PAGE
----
Comedy Festival comes to NIC
Connor Coughlin, Staff Writer
April 18, 2013
On a late Thursday evening a crowd of people gathered into
Boswell Hall prepared to laugh. Those old enough sipped from a cup of beer or wine and every individual slowly made their way to their respected seats in the auditorium, laughing with friends or family. A lively mood was already in the air.
The crowd was gathered for the “Coeur d’Alene Comedy Fest,” an event presented by NIC and for the benefit of the NIC Athletic Department that featured four nationally renowned comedians.
As the lights dimmed comedian Alvin Williams Jr., son of NIC athletic director Al Williams, took to the stage to warm up the crowd. Williams kicked off the night talking to the college students in the crowd about college life and specifically the difference between “broke and ‘college’ broke.” The crowd burst out in warm laughter at every one of his myriad of jokes, ranging in subjects from relationships, celebrities, to weight problems.
“You know you’re fat when your skinny jeans become skinny without your permission,” Williams said, coyly looking into the crowd as it laughed at the notion.
After his short set was over, Williams introduced the opening comedian, Kelsey Cook, a young comedian from Seattle who was fresh off of the NYC She-Devil Comedy Festival. Cook brought a dark sense of humor to the stage, opening her set with a story involving her friend’s supposed death and Cook burying her in her backyard. Other topics included insanity, germophobia and “angry white-trash baby mamas.”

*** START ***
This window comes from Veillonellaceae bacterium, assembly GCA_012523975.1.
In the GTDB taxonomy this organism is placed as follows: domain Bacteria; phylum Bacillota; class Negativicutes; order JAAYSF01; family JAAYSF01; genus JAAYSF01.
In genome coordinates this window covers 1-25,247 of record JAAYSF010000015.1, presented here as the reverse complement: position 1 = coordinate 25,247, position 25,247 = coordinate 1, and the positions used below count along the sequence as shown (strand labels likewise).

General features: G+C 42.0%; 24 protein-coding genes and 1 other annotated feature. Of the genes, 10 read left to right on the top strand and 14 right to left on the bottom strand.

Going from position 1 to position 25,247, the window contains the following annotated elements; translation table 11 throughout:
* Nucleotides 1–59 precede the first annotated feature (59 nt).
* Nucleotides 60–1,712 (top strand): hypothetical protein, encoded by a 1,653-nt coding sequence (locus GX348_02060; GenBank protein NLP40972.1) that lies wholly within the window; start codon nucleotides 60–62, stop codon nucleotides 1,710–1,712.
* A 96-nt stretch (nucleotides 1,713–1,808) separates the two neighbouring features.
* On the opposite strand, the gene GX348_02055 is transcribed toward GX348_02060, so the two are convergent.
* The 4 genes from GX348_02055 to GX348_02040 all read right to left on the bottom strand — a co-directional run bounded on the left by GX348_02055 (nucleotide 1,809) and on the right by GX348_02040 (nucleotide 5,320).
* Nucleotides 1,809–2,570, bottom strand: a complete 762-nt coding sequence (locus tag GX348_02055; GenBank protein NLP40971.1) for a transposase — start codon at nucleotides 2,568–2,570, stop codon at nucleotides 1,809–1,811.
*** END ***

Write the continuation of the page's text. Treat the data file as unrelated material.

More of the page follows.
The first headliner was Key Lewis, a comedian from Northern California, who took the place of Ron G. who was unable to perform at the event. Lewis brought a jolt of energy to the crowd with his lively and enthusiastic personality. Many of the jokes Lewis told involved race and ethnicity, commenting on the fact that he has seen nothing but “white people” in Idaho and how he himself was a bi-racial mix of African-American and Caucasian but has been mistaken for being Latino.
The final comedian to take the stage was Matt Fulchiron, who has been recently featured on a “Comedy Central Presents” special. He starkly contrasted Lewis’s comedic style with his laidback demeanor, sly wit and wordplay. Fulchiron told the audience how he hates going to the gym and will never go back to Curves, and how he’s getting his life together, being off of marijuana since “two p.m.”
“This college has everything!” said Fulchiron, as he was met by a single whooping cheer from a girl in the audience. “See, excitement from one person! At my community college everybody was depressed as hell.”